For those who made David Ogden Stiers’ holiday readings an annual tradition, County Commissioner Claire Hall has volunteered to carry the torch.
Stiers, who was nationally known for his television and movie careers, was a long-term resident and active member of the Lincoln County community. He strongly supported local arts, as well as using his status to promote the work of local charities. His holiday readings were one such way of doing so — while there was no charge for admission, audience members were encouraged to donate at the door. Those funds were then given to local causes that were close to his heart.
Hall attended a few of these performances, and they left a lasting impression.
“He had a marvelous voice, a marvelous stage presence,” said Hall. “I think we were so lucky to have a world-class artistic talent like him right in our community — and really in the community, invested in the community.”
“When he passed away this spring, I thought, ‘what a loss, what an irreplaceable loss,’” said Hall. “But I thought it would be sad to see this tradition die out as well.”
After consulting with Catherine Rickbone, executive director of Oregon Coast Council for the Arts, it was decided that Hall would help the tradition continue in a slightly new direction.
On Dec. 23, beginning at 2 p.m. Hall will be performing a dramatic public reading of a story very close to her heart: “A Christmas Carol.”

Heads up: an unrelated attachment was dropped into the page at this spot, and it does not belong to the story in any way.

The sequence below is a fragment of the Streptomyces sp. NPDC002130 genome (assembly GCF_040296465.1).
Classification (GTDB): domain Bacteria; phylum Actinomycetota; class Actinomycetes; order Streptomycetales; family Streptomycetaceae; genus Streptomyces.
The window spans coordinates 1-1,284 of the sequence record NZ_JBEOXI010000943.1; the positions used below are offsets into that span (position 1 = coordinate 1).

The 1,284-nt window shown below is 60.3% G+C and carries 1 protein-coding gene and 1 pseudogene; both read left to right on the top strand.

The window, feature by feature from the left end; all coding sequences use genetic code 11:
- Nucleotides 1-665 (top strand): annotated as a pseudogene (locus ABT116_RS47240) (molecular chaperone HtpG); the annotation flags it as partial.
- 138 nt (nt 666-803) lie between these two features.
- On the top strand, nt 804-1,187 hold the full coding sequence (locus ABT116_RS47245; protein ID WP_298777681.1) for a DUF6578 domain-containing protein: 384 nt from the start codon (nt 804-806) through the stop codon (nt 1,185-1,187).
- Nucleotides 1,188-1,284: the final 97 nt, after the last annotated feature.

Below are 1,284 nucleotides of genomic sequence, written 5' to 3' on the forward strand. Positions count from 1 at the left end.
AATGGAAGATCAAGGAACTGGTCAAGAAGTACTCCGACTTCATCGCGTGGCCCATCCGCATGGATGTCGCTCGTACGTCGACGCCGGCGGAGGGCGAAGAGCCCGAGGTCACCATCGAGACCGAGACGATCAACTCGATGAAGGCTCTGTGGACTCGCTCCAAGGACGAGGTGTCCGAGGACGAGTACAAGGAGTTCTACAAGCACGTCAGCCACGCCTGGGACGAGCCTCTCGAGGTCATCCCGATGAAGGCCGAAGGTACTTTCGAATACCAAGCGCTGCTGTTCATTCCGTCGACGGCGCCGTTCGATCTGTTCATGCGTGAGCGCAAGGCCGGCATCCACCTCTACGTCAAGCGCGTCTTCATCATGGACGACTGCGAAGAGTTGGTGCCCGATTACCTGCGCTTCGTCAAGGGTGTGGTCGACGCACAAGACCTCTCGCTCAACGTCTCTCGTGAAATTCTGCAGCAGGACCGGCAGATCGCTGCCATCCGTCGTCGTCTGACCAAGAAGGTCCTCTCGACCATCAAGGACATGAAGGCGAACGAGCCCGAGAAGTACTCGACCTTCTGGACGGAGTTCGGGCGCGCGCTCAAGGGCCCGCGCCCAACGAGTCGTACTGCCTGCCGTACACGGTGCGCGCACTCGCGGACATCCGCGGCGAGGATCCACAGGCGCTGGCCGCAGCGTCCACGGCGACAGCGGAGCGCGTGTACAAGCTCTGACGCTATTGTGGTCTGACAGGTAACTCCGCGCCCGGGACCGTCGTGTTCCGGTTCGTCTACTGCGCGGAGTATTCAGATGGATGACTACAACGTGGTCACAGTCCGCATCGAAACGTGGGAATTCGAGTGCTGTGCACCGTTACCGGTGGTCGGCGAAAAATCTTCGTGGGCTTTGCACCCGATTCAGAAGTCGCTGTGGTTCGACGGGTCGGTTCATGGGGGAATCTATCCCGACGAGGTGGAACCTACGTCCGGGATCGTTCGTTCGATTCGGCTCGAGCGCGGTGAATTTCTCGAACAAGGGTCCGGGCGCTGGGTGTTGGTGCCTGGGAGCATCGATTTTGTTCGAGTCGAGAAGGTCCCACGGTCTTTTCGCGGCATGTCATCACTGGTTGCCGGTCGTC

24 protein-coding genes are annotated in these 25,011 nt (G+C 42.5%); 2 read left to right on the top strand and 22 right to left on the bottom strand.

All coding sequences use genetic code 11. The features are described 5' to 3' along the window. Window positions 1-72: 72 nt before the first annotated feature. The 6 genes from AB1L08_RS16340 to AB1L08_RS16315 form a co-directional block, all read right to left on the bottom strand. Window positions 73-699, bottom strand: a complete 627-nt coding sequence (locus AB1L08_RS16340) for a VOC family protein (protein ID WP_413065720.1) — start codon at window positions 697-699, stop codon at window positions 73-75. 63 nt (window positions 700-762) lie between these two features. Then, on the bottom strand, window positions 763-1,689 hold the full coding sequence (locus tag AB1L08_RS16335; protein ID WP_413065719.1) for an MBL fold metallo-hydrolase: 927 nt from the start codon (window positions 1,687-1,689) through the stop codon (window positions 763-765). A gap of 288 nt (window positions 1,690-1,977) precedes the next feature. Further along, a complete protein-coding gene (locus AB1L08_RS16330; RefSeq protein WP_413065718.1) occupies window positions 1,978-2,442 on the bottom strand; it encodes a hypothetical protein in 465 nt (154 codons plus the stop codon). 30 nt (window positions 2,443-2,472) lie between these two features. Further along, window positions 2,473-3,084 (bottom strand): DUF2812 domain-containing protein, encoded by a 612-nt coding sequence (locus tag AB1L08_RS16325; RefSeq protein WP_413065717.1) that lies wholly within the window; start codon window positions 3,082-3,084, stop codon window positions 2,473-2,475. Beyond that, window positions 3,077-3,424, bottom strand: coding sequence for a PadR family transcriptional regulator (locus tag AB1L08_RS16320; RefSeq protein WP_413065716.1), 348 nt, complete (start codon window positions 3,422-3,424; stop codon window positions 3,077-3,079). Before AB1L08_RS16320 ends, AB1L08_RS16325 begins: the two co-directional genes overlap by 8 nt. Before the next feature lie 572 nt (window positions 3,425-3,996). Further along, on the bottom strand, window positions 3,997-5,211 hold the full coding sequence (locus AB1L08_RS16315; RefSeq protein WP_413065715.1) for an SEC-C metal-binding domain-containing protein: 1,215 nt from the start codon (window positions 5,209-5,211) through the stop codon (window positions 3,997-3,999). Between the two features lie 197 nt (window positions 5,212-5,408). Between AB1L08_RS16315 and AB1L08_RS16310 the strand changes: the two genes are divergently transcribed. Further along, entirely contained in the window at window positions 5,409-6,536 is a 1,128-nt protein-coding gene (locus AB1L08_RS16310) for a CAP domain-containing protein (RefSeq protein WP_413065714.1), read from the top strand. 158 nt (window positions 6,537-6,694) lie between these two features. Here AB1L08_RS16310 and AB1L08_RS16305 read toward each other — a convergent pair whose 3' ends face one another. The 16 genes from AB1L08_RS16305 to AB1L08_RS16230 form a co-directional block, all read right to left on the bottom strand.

“It’s a story I loved as a child — both reading it and its many dramatizations, in film and television,” explained Hall. “To me it just really sums up the spirit of what this season is really about. I love its themes of family and redemption … and also, something that maybe resonates a little bit even more strongly with me — look at Scrooge: found out it’s never too late to change.”
To read “A Christmas Carol” in full, Hall estimated it would take about three hours. She will be reading from the “prompt version” that Dickens, himself, performed for the public after the novel’s release 175 years ago. This edition takes approximately 90 minutes, which Hall felt would be a perfect length for a public reading.
While Stiers previously performed his readings in the Alice Silverman theater, at least for this year, Hall will be reading in the studio theater, which, appropriately enough, was recently renamed the David Ogden Stiers Theater.
Following in Stiers’ footsteps, admission to the performance is by donation, which will be donated to three local causes: Samaritan House, Newport Symphony Orchestra and the performing arts center’s capital campaign.
“My thinking is just do this, see how it goes over and, if there’s enough interest, to do it again next year and help out some other charities,” said Hall. “I can’t replace him, is my thinking, but I hope that in some way I can be a worthy successor.”